An upstate New York woman was shot and killed after the car she was a passenger in pulled into the wrong driveway and a homeowner fired at the vehicle, with one of the bullets striking her.
The tragic incident went down on Saturday night at around 10 p.m. when 20-year-old Kaylin Gillis along with three others who were looking for a friend’s home in rural Washington County erroneously entered the driveway of the property on Patterson Hill Road near Hebron when the owner, 65-year-old Kevin Monahan inexplicably opened fire on the car from his porch.
One of the two shots allegedly fired by Monahan hit Gillis as the friends drove away, unable to immediately call for help due to the area lacking reliable cellphone reception, forcing them to have to drive miles to a nearby town, she had died by the time first responders reached the vehicle.
(Video: The Daily Mail)
“This is a very sad case of some young adults who were looking for a friend’s house and ended up at this man’s house who decided to come out with a firearm and discharge it,” said Washington County Sheriff Jeffrey Murphy during a Monday press conference.
Monahan, who was reportedly uncooperative when deputies arrived, creating “a bit of a situation” when he refused to leave his home for over an hour, was arrested and charged with second-degree murder.
“He was uncooperative with patrols on the scene. After approximately more than an hour of talking back and forth, he was taken into custody,” Sheriff Murphy said. “There was no reason for Mr. Monahan to feel threatened, especially as it appears the vehicles were leaving at the time.”
(Image: Screengrab/The Daily Mail)
The tragedy left Gillis’ friends and family shaken and grieving.
“She was one of those kids who make you say, ‘I wish she was my kid.’ She was very attuned to people’s needs and feelings,” 48-year-old Chuchay Stark who knew the victim since she was a child told the New York Post. “But there was no lack of confidence. She knew what she wanted. She knew her voice, and wasn’t afraid to be creative.”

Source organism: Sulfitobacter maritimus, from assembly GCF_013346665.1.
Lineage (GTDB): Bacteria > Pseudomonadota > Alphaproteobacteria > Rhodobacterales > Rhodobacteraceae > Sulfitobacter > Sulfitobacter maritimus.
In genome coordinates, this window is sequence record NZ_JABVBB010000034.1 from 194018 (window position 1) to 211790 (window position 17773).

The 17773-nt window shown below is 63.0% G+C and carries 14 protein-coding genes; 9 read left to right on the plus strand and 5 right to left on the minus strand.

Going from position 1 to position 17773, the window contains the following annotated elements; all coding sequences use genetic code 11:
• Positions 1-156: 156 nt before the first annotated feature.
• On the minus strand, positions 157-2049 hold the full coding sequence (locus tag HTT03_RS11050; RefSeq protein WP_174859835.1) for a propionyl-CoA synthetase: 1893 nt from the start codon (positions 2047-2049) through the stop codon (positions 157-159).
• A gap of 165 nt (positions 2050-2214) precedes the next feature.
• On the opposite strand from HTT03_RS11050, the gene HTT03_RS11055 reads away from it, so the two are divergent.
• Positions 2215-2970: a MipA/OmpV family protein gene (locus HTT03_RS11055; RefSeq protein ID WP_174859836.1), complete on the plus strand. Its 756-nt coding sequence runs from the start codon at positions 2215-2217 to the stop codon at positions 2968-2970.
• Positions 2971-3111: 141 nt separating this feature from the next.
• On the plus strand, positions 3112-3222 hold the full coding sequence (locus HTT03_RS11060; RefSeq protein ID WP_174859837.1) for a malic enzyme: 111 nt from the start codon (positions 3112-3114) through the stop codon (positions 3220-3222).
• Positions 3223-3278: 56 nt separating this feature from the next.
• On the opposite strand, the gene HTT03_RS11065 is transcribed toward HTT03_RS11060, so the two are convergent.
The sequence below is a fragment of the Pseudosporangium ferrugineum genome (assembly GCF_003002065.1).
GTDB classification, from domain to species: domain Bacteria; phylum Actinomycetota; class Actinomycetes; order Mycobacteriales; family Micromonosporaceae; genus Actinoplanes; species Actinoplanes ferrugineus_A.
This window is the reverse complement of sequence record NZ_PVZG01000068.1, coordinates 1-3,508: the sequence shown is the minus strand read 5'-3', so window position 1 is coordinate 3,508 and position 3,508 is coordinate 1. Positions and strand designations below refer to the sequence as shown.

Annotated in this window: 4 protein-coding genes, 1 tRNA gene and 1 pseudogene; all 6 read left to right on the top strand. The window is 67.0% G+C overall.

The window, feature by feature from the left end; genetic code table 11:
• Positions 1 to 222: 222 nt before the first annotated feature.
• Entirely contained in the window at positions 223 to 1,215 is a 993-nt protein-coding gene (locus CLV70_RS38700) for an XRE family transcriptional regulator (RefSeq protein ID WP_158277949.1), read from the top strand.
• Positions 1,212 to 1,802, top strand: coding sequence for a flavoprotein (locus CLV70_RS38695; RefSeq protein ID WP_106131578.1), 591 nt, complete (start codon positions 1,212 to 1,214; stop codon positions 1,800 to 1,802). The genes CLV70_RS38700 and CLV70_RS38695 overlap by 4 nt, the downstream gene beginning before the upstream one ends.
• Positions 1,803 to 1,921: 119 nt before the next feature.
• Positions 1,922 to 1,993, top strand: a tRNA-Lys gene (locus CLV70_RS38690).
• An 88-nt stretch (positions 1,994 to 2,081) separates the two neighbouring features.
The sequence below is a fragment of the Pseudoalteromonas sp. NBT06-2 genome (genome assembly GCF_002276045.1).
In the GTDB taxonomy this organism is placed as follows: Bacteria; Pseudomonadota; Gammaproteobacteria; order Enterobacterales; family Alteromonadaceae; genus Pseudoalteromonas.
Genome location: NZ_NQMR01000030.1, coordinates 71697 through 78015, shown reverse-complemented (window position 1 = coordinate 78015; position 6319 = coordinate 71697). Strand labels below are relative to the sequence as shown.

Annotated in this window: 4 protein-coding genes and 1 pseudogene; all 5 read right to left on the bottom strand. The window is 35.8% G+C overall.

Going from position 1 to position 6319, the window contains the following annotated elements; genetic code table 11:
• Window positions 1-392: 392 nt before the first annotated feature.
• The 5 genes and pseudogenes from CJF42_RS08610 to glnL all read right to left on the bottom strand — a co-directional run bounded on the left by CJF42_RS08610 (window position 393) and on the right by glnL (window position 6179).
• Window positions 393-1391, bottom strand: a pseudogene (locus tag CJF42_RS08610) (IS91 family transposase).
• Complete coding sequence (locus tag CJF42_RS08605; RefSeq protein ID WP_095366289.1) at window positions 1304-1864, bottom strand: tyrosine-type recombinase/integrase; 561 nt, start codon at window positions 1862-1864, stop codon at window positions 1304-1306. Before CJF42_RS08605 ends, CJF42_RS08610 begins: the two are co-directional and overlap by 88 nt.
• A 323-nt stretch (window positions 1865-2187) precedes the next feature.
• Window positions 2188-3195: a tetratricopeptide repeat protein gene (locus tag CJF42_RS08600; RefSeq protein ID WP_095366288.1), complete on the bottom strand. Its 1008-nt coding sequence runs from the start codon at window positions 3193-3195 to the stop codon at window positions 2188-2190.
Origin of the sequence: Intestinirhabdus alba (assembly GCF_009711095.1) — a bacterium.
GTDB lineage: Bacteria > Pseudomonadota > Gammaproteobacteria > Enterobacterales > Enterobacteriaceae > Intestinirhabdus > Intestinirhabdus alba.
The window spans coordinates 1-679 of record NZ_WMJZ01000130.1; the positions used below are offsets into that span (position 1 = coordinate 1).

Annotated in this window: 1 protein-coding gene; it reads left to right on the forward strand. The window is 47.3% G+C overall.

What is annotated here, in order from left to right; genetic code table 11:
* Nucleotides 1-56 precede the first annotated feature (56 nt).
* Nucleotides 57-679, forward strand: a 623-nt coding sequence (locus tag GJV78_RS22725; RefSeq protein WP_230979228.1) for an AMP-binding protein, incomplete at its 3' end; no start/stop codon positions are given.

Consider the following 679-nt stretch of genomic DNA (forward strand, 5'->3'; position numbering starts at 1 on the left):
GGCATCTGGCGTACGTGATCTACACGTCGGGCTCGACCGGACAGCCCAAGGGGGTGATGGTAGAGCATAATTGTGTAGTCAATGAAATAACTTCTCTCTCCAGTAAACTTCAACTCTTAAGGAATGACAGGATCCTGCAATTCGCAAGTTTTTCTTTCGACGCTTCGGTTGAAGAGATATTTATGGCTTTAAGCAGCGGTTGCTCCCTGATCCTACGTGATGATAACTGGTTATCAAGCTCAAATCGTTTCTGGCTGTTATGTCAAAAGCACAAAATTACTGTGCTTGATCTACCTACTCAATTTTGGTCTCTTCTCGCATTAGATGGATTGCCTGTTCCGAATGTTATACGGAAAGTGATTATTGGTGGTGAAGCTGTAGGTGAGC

“In a small town, everybody is your children. Not being a family member, it’s still devastating. I can only imagine how heartbroken Angel and Andy are,” she said referring to Gillis’ mother and father.
The story hasn’t drawn the same attention as another tragic shooting due to a similar mistake, with media and an angry mob demanding punishment after an elderly Missouri man shot and seriously wounded a teenager who approached his house in error.
Many have suggested that the tragic incident that left 16-year-old Ralph Yarl in the hospital where he is fighting for his life has become a major story because, unlike Gillis, the victim is black.
Yarl was shot in the head by 84-year-old Andrew Lester last Thursday when he rang the doorbell of the wrong house after going to pick up his siblings, leading to protests and an outcry from those seeking to gin up a racial firestorm.
The incident was immediately glommed onto by attorney Ben Crump who, like in other high-profile cases involving racial grievances and shootings, is representing the family.
“I can tell you there was a racial component to the case,” Clay County prosecutor Zachary Thompson said, as the case is drawing national headlines.
The incidents have one thing in common in that both properties had posted warnings about trespassing, with Lester’s home having signs reading “No Solicitors” and “This property is protected by surveillance cameras,” and Monahan’s having similar signage, not that it is an excuse to open fire on violators.
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